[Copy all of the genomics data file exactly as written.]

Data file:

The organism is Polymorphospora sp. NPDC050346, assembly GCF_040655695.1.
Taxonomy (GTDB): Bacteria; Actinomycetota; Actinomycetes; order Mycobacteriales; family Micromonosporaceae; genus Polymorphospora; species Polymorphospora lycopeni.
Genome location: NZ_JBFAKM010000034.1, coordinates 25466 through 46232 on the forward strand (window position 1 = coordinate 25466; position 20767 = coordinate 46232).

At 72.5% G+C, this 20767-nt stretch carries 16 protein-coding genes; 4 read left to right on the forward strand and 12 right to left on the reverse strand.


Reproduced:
The organism is Polymorphospora sp. NPDC050346, assembly GCF_040655695.1.
Taxonomy (GTDB): Bacteria; Actinomycetota; Actinomycetes; order Mycobacteriales; family Micromonosporaceae; genus Polymorphospora; species Polymorphospora lycopeni.
Genome location: NZ_JBFAKM010000034.1, coordinates 25466 through 46232 on the forward strand (window position 1 = coordinate 25466; position 20767 = coordinate 46232).

At 72.5% G+C, this 20767-nt stretch carries 16 protein-coding genes; 4 read left to right on the forward strand and 12 right to left on the reverse strand.